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red osier dogwood brown

December 22, 2010

All the preparations for  Christmas can make me a little crazy! I decided I absolutely had to make a small basket–right now. Even though I’ve never developed any skills in that direction. So–I researched my books–I have many, and decided to cut some red osier dogwood branches and peel the bark off which gave me a nice little pile of shavings. So-o, into the dye pot it went.

The yarns, from left to right are: linen, cotton and raw silk.  Think it is worth trying the bark/peelings in some eco dyeing.

The basket “thing” will have to wait until I recover from the crazies!

9 Comments leave one →
  1. June 12, 2014 3:07 pm

    oh heck–you’re in BC, what am i thinking????


    • June 12, 2014 4:25 pm

      Arlee – thanks for the offer. mine was old and the trunk was big. I need to dig out the roots before I get another


  2. June 12, 2014 2:25 pm

    oh LOVELY! I get such wonderful prints from the leaves, that i did wonder about dye potential as well–shall have to try now! Thanks for sharing!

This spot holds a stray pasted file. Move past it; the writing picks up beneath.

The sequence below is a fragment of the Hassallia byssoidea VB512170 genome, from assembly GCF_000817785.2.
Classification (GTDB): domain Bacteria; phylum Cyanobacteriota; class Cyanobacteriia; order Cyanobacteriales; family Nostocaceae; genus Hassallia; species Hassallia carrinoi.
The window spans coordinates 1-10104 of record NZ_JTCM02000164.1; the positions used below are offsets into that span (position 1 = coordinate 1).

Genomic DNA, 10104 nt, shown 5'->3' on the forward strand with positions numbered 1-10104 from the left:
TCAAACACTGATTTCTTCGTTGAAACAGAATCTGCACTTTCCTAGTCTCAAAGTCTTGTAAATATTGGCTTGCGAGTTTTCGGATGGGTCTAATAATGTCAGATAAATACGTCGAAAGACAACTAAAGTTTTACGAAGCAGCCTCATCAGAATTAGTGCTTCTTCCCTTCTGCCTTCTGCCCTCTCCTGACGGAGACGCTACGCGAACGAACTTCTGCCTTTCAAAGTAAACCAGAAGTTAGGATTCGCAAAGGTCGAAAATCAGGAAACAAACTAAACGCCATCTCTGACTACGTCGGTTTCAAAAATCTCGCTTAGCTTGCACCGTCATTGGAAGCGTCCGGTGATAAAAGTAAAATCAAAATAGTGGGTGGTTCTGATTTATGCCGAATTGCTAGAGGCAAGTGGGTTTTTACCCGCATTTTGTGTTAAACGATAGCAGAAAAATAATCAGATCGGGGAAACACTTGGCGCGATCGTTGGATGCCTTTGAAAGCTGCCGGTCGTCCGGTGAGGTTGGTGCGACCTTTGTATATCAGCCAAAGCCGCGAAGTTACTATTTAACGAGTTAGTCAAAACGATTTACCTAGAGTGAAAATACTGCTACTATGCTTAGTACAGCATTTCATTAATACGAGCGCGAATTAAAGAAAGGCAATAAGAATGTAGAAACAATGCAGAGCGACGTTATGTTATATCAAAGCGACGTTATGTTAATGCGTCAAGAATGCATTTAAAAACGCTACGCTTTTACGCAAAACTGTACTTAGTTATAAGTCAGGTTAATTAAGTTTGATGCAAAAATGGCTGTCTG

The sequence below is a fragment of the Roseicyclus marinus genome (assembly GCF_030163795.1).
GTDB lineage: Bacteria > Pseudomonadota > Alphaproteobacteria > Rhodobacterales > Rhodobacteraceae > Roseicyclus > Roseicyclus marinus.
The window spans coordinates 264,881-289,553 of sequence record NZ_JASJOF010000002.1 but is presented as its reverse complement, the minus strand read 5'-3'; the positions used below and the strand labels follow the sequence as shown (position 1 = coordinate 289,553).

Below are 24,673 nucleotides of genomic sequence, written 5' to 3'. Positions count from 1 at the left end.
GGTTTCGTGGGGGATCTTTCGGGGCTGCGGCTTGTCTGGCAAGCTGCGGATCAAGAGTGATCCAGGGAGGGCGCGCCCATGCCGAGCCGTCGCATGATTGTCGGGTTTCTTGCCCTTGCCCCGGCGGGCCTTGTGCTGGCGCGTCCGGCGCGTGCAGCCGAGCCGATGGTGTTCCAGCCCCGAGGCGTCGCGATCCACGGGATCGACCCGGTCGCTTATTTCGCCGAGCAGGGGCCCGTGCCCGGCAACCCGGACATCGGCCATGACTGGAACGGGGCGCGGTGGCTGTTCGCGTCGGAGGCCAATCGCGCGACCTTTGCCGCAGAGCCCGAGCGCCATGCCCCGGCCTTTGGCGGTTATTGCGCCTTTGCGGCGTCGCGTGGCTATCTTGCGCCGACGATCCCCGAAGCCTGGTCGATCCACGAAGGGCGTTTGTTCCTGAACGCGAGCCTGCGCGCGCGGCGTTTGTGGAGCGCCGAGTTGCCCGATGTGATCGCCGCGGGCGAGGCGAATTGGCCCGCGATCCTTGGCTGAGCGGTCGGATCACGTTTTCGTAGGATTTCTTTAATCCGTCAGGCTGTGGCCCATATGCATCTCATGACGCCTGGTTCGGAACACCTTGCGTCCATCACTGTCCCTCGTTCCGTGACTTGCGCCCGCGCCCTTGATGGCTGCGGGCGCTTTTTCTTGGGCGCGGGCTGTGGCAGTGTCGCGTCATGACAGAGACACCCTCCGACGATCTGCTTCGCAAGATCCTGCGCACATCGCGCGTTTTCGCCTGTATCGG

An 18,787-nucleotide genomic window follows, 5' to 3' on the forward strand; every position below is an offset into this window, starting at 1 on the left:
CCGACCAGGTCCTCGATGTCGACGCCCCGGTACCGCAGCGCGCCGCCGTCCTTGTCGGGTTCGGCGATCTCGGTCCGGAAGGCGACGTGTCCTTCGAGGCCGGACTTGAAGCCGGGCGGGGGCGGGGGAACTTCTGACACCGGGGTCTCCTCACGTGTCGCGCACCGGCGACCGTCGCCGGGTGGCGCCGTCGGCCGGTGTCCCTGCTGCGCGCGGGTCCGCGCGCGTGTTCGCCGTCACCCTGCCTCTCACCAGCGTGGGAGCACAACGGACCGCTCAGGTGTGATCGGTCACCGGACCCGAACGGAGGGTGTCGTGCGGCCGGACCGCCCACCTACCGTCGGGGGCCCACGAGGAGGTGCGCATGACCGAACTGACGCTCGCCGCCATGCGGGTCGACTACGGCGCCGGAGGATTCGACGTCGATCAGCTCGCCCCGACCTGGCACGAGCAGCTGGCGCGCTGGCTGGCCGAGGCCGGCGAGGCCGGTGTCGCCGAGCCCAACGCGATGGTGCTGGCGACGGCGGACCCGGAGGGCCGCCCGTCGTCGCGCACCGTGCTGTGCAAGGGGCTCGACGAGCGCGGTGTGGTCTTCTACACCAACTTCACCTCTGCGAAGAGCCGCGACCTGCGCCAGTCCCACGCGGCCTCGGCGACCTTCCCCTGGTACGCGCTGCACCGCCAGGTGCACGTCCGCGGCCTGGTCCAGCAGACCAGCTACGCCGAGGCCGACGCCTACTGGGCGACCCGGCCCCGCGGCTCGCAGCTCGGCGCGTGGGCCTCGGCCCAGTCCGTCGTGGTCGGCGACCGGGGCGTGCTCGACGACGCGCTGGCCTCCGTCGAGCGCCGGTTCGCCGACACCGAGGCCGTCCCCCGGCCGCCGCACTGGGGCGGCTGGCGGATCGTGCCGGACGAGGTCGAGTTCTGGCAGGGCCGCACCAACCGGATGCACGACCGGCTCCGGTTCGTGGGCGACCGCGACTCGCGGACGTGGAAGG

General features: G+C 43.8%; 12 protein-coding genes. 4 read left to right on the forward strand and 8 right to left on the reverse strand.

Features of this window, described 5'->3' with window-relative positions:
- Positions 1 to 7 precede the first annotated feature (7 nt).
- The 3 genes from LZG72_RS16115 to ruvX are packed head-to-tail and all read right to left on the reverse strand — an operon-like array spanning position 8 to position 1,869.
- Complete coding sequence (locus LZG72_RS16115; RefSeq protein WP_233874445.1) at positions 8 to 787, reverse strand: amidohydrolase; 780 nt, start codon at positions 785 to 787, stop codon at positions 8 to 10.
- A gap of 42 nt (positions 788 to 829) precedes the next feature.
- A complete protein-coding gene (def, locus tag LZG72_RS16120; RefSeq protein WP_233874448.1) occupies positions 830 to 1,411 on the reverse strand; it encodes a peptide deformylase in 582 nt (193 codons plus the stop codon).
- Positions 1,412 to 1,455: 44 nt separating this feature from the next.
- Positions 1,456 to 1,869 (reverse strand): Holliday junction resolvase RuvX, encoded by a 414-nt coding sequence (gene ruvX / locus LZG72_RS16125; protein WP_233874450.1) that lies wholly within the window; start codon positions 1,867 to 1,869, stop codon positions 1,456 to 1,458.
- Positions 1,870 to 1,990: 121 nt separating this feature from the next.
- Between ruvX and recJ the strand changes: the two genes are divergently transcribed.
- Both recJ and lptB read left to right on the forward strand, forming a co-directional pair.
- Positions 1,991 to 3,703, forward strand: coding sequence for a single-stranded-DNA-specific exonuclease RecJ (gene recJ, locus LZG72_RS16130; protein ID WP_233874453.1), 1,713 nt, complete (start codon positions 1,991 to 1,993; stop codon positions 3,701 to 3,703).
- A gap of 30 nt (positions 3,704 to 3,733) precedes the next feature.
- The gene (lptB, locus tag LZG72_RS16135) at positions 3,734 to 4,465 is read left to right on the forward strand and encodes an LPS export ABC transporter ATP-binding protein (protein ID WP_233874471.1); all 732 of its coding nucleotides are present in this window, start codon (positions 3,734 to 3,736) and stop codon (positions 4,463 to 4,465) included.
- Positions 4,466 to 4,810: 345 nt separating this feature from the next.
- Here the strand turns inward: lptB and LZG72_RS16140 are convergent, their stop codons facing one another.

• June 12, 2014 2:59 pm

      Arlee – my dogwood died (not dyed) over the winter. I miss it.


      • June 12, 2014 3:06 pm

        we have tons of it here in Calgary along the river, where i walk the DogFaced Girl–ifi could send , i would, but there’s that pesky border issue 🙂


  3. December 22, 2010 4:56 pm

    This made me laugh as l should be packing for leaving tomorrow…what am l doing…re-winding my own dyed thread!!!! Eco dyeing seems to have taken over my life!Hax Merry Christmas and a Happy New Year to you my new blogging friend! Lynda


  4. December 22, 2010 4:17 pm

    red osier is a favorite basketry material from my pregnancy days. i later tried steaming and stripping bark for papermaking, unsuccessfully. i send you a photo (if i remember) or a basket or two.


    • December 22, 2010 4:30 pm

      it needs pruning 2-3 times a year, decided I should try doing something with. I like the colour in the winter.Was wondering if it would be good for paper.



  1. Signs of change (red osier) – Science in Translation

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